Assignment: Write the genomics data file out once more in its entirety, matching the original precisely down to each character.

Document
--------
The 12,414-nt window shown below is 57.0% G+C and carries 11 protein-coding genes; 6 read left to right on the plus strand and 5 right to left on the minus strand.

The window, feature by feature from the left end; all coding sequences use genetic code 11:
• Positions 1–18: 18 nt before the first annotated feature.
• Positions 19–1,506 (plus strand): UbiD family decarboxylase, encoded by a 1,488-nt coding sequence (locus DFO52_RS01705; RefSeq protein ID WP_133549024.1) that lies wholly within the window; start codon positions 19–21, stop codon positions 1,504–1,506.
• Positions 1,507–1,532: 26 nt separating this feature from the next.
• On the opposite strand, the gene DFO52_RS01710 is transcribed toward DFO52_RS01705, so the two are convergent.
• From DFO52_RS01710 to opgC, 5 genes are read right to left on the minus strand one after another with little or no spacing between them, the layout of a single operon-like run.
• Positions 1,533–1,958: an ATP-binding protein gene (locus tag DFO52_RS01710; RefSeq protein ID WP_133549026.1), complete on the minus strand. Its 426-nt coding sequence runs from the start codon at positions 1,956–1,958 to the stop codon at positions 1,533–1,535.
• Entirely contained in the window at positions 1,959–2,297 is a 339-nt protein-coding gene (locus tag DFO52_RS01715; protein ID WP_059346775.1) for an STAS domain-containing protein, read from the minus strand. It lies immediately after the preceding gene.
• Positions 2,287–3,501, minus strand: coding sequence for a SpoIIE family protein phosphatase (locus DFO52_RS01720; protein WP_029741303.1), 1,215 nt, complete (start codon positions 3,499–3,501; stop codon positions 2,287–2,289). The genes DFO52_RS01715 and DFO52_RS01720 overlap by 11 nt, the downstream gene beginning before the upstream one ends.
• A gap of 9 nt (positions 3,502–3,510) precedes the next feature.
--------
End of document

The 12,414-nt window shown below is 57.0% G+C and carries 11 protein-coding genes; 6 read left to right on the plus strand and 5 right to left on the minus strand.

The window, feature by feature from the left end; all coding sequences use genetic code 11:
• Positions 1–18: 18 nt before the first annotated feature.
• Positions 19–1,506 (plus strand): UbiD family decarboxylase, encoded by a 1,488-nt coding sequence (locus DFO52_RS01705; RefSeq protein ID WP_133549024.1) that lies wholly within the window; start codon positions 19–21, stop codon positions 1,504–1,506.
• Positions 1,507–1,532: 26 nt separating this feature from the next.
• On the opposite strand, the gene DFO52_RS01710 is transcribed toward DFO52_RS01705, so the two are convergent.
• From DFO52_RS01710 to opgC, 5 genes are read right to left on the minus strand one after another with little or no spacing between them, the layout of a single operon-like run.
• Positions 1,533–1,958: an ATP-binding protein gene (locus tag DFO52_RS01710; RefSeq protein ID WP_133549026.1), complete on the minus strand. Its 426-nt coding sequence runs from the start codon at positions 1,956–1,958 to the stop codon at positions 1,533–1,535.
• Entirely contained in the window at positions 1,959–2,297 is a 339-nt protein-coding gene (locus tag DFO52_RS01715; protein ID WP_059346775.1) for an STAS domain-containing protein, read from the minus strand. It lies immediately after the preceding gene.
• Positions 2,287–3,501, minus strand: coding sequence for a SpoIIE family protein phosphatase (locus DFO52_RS01720; protein WP_029741303.1), 1,215 nt, complete (start codon positions 3,499–3,501; stop codon positions 2,287–2,289). The genes DFO52_RS01715 and DFO52_RS01720 overlap by 11 nt, the downstream gene beginning before the upstream one ends.
• A gap of 9 nt (positions 3,502–3,510) precedes the next feature.